End Evil

Pro Evolution Soccer 4

Pro-Evolution Soccer 4 is the latest in the highly acclaimed football series brought to you by Konami. While the PES franchise continues to be outsold by Fifa everyone who really appreciates the beautiful game knows that PES is far superior. PES looks and feels like real football and sells fewer copies simply because it lacks the kind of promotion EA are able to give their flagship titles.

The latest iteration features a number of new ideas and some tweaks to the old mechanics. The core game play remains very similar to previous efforts but there is now a greater range of movement and trickery as well as a lot more animations which make the game look even more realistic. Creating chances and scoring goals is not an easy task and there is no set route to goal which always works. Tactics and formations are very important in dictating the course of the match as are the individual players and their skill sets.

In terms of modes the game features the usual array of leagues, cups and custom competitions. Disappointingly the series still lacks the official licenses for club and player names and so many have been assigned rather odd alternatives. Although you can generally work out who each player is supposed to be this is still a negative point about the game and one of the few areas where Fifa is superior.

Each player is genuinely unique and they feel different to play as. For example playing as Ronaldinho is a world away from playing as...well anyone else really! This pronounced difference makes for interesting battles, for example the Czech Republic are very strong, tall and technically good if a little cumbersome while the classic Argentina team are slight, short but incredibly manoeuvrable.

On the ball

The PES menus have never been particularly intuitive and once more they seem rather muddled here. They are packed with information but none of it seems to be where you first look and there are many options which seem to be named more or less the same so it can become very confusing to set things up the way you want. This is somewhat dealt with by the inclusion of quick menus, for example during a game you can do a substitution on the fly by accessing a small pop up menu and making the changes you want.

The game looks fantastic and several times I have heard people glancing at the screen commenting on how much it looks like a real game of football. The look has been improved upon in comparison with earlier versions, most noticeably through the increase in the range of movement the player has and the addition of several more animations for different situations.

The most noticeable changes from previous versions are the new free kick and throw in systems. Sadly I think both have major design problems. For the free kicks the time you hold the button for dictates the height of the kick while the direction you push on the analog stick dictates the power - this makes absolutely no sense at all to me, obviously the up down stick should dictate the height and the time you press the button for should dictate the power. Consequently the free kicks are a very unrewarding experience.

Throw ins have also been significantly altered in that the ball can be thrown wherever and it is up to the thrower to pick out a man, this makes it possible to throw the ball directly to the opposition and frankly is very irritating during game play especially if you have become accustomed to having the man automatically track the ball and now find yourself giving every throw in to the opposition.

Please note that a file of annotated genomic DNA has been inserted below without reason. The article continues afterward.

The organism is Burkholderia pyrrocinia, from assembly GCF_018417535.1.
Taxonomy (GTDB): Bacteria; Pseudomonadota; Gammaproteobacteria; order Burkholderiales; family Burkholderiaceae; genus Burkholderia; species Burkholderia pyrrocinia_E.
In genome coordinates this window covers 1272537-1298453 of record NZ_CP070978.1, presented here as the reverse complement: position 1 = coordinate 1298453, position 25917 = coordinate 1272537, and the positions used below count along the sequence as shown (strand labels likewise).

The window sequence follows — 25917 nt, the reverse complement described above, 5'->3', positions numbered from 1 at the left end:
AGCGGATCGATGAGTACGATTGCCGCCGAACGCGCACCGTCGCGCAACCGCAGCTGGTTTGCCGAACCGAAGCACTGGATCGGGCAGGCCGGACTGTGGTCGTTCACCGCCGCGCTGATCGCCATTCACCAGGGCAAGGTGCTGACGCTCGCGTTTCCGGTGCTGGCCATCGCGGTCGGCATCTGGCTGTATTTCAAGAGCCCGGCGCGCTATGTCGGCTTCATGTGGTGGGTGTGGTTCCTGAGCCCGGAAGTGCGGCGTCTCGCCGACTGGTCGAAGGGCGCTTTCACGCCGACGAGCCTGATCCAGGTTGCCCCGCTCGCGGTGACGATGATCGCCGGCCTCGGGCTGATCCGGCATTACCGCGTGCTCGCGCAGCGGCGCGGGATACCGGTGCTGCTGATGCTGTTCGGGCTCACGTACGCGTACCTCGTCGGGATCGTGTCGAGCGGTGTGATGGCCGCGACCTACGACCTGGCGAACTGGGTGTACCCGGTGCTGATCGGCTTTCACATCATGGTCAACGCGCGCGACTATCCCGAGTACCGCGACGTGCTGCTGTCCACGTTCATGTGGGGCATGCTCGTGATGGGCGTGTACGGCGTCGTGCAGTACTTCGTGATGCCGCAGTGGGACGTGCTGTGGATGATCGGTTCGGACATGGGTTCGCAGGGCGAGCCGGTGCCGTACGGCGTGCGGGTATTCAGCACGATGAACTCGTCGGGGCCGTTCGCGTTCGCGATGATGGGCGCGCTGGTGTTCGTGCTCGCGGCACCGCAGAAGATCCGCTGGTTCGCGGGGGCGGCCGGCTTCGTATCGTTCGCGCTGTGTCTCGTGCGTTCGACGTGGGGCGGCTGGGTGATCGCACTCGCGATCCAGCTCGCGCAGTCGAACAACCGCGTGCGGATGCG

Other than these two mechanics little has changed between the 3rd game and this one and so I wouldn´t recommend buying it unless you have PES2 or below. Other changes include the exciting prospect of online multiplayer gaming through the Xbox Live system, though surprisingly this functionality is absent in the PS2 version.

Crunching tackle

If you win competitions you can accumulate PES points which can be used to unlock new content such as the classic teams (i.e. Argentina with Maradona and co). The game also still includes the Master League which allows you to build your own club side in a two tier super league. The only drawback with this is the longwinded transfer rules which seem completely unnecessary and strangely perplexing.

The sound is somewhat improved but the commentary is still quite patchy and often implies the exact opposite of what has just happened. The crowd sounds are good for building atmosphere and the grounds look quite different although some of the pitches have strange patterns on them which actually make the game painful to look at (plain green will do).

This review is perhaps too harsh but then if a title is going to release a new iteration every year and ask you to pay £30-40 then I do feel they should offer a significant improvement and this doesn't differ enough from PES3 to justify the price. If you own no football games at all then this is definitely the one to get. Although lacking the polish of a franchise like Fifa they have concentrated more on the game play with PES and so it plays like a dream, you can create unique goals which you may never see again despite hundreds of hours of playing. It is powerfully addictive and makes for an excellent multiplayer experience with 1 to 4 players (two a side is great fun).

Pro-Evolution Soccer is the best football series on the market. Although less accessible than Fifa and lacking that level of polish it has perfectly captured the spirit of the game and it looks and plays far more realistically. A great game with minor flaws get your boots on and take to the pitch.

Reviewed by Simon Hill

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